“Better than handing you over someplace else and having some nitwit watch you,” Henry replied, not caring about me interrupting him, as I sometimes did (other times, he hated it, especially when he was angry with me). “I’d rather keep my eye on you here than watching you parade in another country or someplace else in Korea.”
I think Henry was still upset over me going to West Germany after the last war, but I could not tell because his face looked droopy, as if he had a hangover earlier and was recovering from it still (or, he had a long night with some nurse, which pisses me off to no end). I knew he missed me, though. I haven’t seen him much in five years. Two years went to West Germany and the three before that, I was hopping around the States, doing what the military wanted me to do…or, so said the official records. The real truth is too far-fetched to even think about at the moment.
“I couldn’t help it,” I complained feebly, knowing that the excuse was lame. “I go where I’m ordered to go. You know that.”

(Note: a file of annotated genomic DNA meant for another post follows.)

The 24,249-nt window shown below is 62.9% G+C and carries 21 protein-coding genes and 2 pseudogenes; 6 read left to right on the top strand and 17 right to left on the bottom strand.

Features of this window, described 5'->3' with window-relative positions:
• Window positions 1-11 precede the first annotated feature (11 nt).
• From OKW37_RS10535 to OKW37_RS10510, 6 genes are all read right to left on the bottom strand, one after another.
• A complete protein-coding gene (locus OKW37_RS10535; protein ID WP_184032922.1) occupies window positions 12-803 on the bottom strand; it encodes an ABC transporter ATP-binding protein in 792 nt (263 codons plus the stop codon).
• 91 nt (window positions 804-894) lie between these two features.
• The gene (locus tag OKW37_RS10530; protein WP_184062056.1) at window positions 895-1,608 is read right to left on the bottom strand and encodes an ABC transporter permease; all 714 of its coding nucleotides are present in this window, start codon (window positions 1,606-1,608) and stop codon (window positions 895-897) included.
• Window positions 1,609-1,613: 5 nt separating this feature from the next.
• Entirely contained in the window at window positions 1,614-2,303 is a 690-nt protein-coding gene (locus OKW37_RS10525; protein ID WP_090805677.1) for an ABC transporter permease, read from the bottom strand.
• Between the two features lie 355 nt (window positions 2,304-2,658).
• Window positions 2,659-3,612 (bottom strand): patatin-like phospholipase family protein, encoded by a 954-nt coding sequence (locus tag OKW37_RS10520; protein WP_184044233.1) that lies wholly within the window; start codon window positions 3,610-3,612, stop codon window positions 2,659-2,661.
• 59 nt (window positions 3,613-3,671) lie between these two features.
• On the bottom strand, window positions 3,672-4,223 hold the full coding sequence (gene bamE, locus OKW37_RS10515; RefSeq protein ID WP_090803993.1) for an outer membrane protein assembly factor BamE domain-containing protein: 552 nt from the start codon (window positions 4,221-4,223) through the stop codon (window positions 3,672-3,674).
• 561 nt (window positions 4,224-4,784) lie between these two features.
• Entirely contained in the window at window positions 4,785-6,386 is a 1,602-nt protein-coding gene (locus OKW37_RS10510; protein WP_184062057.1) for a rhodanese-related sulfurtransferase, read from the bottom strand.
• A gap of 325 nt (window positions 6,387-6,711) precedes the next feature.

“Good,” Henry smiled, ready to tell me something he’s been waiting to say. “Then I order you to stay away from Pierce and McIntyre, socially.”
My jaw dropped.
“Those two are in bigger trouble than I realized,” the commanding officer in Henry explained to me, slowly and carefully, just as a father should. “It’s more complicated than you think it is. Other than the usual complaints, Houlihan and Burns have gone over my head and are trying to put me on trial. They want to court martial me…again.”
“You got away with it again, as far as I’m concerned.” I paused. “Henry, you’ll get through it. You always did. I mean, this is an M*A*S*H unit. It’s not as ‘complicated’ as you think it is. I mean, you’re commanding doctors, nurses, orderlies and some random odds and ends and not a bunch of minions.”
I remembered my time in West Germany upon saying “minions” and shut my mouth…almost. I wasn’t ready to tell Henry about the time there. It was dangerous enough without even thinking about the Soviets over the border in the East and how, if they found me, would kill me. Either way…
However, I don’t think Henry noticed anything about my comments, but just lazily nodded his head, admitting, “I’m more concerned about the swell guys and gals here. Radar practically runs this camp, Burns and Houlihan complain, Pierce and McIntyre fool around, but are ok and everybody functions fine. We have the finest care anywhere in this country and have a survival rate of over ninety percent. Is that enough for those two Majors?”
“Not really,” I was about to say when Major Houlihan burst into the office, the smell of Army spam about her. And she retched of it…badly.